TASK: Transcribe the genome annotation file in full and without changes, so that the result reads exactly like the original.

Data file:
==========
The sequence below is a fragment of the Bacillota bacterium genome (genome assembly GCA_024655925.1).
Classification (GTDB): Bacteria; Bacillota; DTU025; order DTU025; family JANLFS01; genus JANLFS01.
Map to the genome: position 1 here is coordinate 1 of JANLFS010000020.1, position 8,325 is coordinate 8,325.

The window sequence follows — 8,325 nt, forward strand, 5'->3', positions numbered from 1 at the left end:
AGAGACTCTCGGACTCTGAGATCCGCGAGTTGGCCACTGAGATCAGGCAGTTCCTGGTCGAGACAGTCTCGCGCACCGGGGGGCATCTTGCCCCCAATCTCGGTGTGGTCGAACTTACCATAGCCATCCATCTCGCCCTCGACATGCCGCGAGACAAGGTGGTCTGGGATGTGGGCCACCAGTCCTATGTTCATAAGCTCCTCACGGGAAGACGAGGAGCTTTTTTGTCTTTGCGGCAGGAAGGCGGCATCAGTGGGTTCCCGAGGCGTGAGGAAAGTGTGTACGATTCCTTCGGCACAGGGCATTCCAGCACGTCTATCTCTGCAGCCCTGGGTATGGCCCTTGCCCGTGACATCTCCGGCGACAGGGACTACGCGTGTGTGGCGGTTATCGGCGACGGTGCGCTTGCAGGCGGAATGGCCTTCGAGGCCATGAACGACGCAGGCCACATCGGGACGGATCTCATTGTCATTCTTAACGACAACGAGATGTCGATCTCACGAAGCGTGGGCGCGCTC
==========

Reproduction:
The sequence below is a fragment of the Bacillota bacterium genome (genome assembly GCA_024655925.1).
Classification (GTDB): Bacteria; Bacillota; DTU025; order DTU025; family JANLFS01; genus JANLFS01.
Map to the genome: position 1 here is coordinate 1 of JANLFS010000020.1, position 8,325 is coordinate 8,325.

The window sequence follows — 8,325 nt, forward strand, 5'->3', positions numbered from 1 at the left end:
AGAGACTCTCGGACTCTGAGATCCGCGAGTTGGCCACTGAGATCAGGCAGTTCCTGGTCGAGACAGTCTCGCGCACCGGGGGGCATCTTGCCCCCAATCTCGGTGTGGTCGAACTTACCATAGCCATCCATCTCGCCCTCGACATGCCGCGAGACAAGGTGGTCTGGGATGTGGGCCACCAGTCCTATGTTCATAAGCTCCTCACGGGAAGACGAGGAGCTTTTTTGTCTTTGCGGCAGGAAGGCGGCATCAGTGGGTTCCCGAGGCGTGAGGAAAGTGTGTACGATTCCTTCGGCACAGGGCATTCCAGCACGTCTATCTCTGCAGCCCTGGGTATGGCCCTTGCCCGTGACATCTCCGGCGACAGGGACTACGCGTGTGTGGCGGTTATCGGCGACGGTGCGCTTGCAGGCGGAATGGCCTTCGAGGCCATGAACGACGCAGGCCACATCGGGACGGATCTCATTGTCATTCTTAACGACAACGAGATGTCGATCTCACGAAGCGTGGGCGCGCTC